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didnt really do my research before writing
Because they're designed to do that, so that the machinery and process doesn't break.
it's always your left hand
like... that's how the gearing and rotor have been engineered.
that's so isn't it
I *ALWAYS* perform the indie windmill with my arms going forward from their highest point
each individual windmill WILL always turn in the same direction because of the way that its blades or sails are built, they are angled, so that when the axle is turned to face the oncoming prevailing winds they will always have the same angle vector the general wind direction.
One COULD manufature a windmill setup that could have blades that could have variable blade pitch, (like helicoptors) because they could then be altered to maximise efficiency according to wind speed or consistancy of wind speed....although the increase in cost of manufacturing and maintainance would need to be weighed against gains in efficiency....HOWEVER there is NO benefit to altering the pitch of these blades to the extent that they would be variable beyond 90 degrees and thus make the blades turn the wheel round the other way.
You will find that windmills of a type will all rotate the same way, because of ease of manufacture, and that an industry convention has probably grown up (if for no other reason than health and safety - wind farm operatives would probably be happier if they always knew which way windmills turned.)
In the past when things were not uniformly regulated then there would be more variation in which way they would turn.
Build some yourself, you can get them to turn both ways, its just down to the shape of the blades/sails
so either the OP was asking;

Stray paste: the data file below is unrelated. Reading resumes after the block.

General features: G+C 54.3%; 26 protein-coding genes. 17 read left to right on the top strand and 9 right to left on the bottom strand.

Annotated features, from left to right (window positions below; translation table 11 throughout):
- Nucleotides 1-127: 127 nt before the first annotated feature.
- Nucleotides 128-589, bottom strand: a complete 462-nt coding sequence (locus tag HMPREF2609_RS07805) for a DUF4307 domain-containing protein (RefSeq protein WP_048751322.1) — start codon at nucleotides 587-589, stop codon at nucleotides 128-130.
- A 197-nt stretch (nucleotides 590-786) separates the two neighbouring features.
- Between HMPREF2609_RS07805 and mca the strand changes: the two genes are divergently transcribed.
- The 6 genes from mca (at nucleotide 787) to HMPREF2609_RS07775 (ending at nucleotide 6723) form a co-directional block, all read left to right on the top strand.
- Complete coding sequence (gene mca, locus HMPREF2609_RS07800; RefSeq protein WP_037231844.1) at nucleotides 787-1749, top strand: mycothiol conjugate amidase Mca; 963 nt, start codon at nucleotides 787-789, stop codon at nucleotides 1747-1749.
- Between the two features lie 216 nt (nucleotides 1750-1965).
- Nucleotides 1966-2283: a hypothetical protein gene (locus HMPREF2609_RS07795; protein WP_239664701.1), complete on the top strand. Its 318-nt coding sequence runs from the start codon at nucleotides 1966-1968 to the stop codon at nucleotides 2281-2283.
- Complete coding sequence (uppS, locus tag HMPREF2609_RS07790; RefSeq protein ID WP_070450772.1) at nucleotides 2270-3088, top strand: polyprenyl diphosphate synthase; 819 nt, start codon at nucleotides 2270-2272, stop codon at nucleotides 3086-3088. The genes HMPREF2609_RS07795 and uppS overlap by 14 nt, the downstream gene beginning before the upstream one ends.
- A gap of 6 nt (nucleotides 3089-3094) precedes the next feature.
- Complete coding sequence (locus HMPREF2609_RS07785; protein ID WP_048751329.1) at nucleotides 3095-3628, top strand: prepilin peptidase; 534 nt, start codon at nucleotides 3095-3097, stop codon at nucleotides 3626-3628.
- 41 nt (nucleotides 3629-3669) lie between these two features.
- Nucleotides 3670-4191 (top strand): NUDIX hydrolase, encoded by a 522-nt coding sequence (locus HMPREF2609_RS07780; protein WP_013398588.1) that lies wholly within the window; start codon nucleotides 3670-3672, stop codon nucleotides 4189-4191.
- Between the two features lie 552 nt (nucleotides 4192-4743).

- Why does a singular wind turbine always go in the same direction
- Why do ALL wind turbines go in the same direction.
The first one is that it's too difficult to engineer and pointless when you can have it turn on it's Y axis.
The second one is not true as a convention, I don't think, but might be true. When the turbine is yawing it loses a bit of power, and I think the worst case when it's +/-30° or something (checked Wiki, it mentions this in some fashion).
Also, some turbines do have variable pitches on the blades.
do you think the op might have been why do all wingmills turn (on a vertical axis) to face the same way (i.e. towards the wind) (also a subtext to this, do you think that he meant facing the wind as opposed to facing away from the wind? there is an answer to this too, which I could give, but its a bit involved and not of that great interest to people probably....especially with my verbal technique)
than the other way around, due to the presence of the turbine mechanism and the pole supporting the windmill blocking the wind.
Even if these were made to be aerodynamic, there would still be a loss of wind to blades, in addition to this there would be buffeting and an uneven force applied to the blades due to these obstacles, this would increase wear and tear significantly.
it's cool you know a lot about them. :D
one question i have, is, do they change hich way they are facing simply by being blown into possition by the wind, or is it calculated based on average windflows?
(in parallell to the axis of the propellor) that could have like a verticle plane at the end (like an aeroplane) this would cause the mechanism to swing around to face the wind (you can sometimes see small versions of these by the sides of motorways) (like a weathervane)
I imagine with the big ones there is some sort of electronic system that controls the direction that they face, I imagine these can be switched from being automatically driven acording to sensors measuring the current wind to being overidden to respond to other feeds.
i'd imagine it would be quite dangerous in gusty wweather otherwise.
from the other side the clock's clockwise is backwards. try it with a plate. get a plate and watch it clockwise then leave the plate in the same place but put your head underneath it and keep looking at it the same way, it will be anticlockwise
As to what contour the blades are given, thus making them turn in the right direction.
A bit like clockwise to tighten a nut, anti-clockwise to loosen it.
Just a guess.
and they turn the entire top part around to face the wind, whichever way it's coming.